Twitter isn’t amazing. The ability to connect to many voices in a collaborative way is amazing. Facebook isn’t the future. Having mutual social environments that permit deeper understanding of each other’s interest is the future. It’s important that we learn how to talk in terms of benefits and not the features.
This was an old sales lesson that I learned from Jason Chudnofsky, the CEO at Pulvermedia. He had a course that he’d been teaching for many years on that exact point. It’s not the various features that convince someone to buy. They might influence your purchase, but you buy benefits. With this car, you’ll save on gas. With this car, you’ll draw lots of attention. With this software, you’ll stay closer to the pulse of the larger community.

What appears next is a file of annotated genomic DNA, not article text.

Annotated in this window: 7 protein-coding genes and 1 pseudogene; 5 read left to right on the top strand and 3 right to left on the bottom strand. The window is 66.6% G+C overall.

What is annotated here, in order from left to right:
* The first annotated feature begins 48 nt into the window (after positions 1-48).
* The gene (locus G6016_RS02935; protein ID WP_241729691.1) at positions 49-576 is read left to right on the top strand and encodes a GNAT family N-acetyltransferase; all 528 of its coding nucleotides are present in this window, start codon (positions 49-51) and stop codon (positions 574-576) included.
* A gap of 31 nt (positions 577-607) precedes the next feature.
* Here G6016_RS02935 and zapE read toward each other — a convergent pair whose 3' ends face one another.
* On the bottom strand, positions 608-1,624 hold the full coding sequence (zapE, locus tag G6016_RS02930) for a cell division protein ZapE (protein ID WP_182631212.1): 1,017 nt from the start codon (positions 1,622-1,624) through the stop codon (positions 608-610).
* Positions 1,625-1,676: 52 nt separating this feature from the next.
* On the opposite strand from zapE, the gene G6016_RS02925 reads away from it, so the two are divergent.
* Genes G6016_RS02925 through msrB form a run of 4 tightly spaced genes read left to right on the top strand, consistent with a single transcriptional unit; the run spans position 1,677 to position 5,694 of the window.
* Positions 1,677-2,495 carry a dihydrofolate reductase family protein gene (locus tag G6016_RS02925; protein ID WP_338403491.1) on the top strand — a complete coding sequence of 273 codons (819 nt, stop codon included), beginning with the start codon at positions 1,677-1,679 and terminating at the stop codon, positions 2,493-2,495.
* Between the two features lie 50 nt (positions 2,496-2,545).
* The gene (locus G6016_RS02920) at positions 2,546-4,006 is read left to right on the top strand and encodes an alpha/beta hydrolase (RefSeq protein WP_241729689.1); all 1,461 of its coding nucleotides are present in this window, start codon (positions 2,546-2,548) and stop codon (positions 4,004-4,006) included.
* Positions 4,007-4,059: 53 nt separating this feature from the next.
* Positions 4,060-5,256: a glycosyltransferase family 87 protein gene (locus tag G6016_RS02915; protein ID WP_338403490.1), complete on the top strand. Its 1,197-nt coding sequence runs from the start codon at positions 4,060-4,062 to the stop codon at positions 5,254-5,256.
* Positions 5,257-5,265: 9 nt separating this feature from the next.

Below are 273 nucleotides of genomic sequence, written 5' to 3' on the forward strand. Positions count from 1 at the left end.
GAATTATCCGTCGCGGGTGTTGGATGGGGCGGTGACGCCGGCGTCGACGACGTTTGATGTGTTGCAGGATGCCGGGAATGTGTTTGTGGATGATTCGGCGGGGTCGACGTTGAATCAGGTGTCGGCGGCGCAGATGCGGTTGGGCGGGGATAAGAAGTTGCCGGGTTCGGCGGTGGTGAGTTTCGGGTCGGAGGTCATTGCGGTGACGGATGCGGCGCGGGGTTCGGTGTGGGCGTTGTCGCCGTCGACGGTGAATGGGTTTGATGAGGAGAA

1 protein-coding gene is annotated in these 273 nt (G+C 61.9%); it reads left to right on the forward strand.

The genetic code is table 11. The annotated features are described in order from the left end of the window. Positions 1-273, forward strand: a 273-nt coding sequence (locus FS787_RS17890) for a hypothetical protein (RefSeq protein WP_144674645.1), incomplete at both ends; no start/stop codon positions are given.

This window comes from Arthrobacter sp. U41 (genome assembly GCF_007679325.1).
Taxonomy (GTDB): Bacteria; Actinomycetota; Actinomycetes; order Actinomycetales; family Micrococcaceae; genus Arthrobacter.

Do you see the difference?
Far too often, I hear social media enthusiasts talking about the software from the perspective of its features, but we’ve already proven that features don’t trump benefits. Twitter has fewer features than Pownce and Jaiku, and yet, we’re all on Twitter.
Blogging isn’t cool because you can tag, because you can use RSS, because there are all kinds of hot templates. Blogging improves a company’s organic SEO, gives their leadership a voice in the conversation, brings potential wide-funnel sales activity into a business.
Are you with me?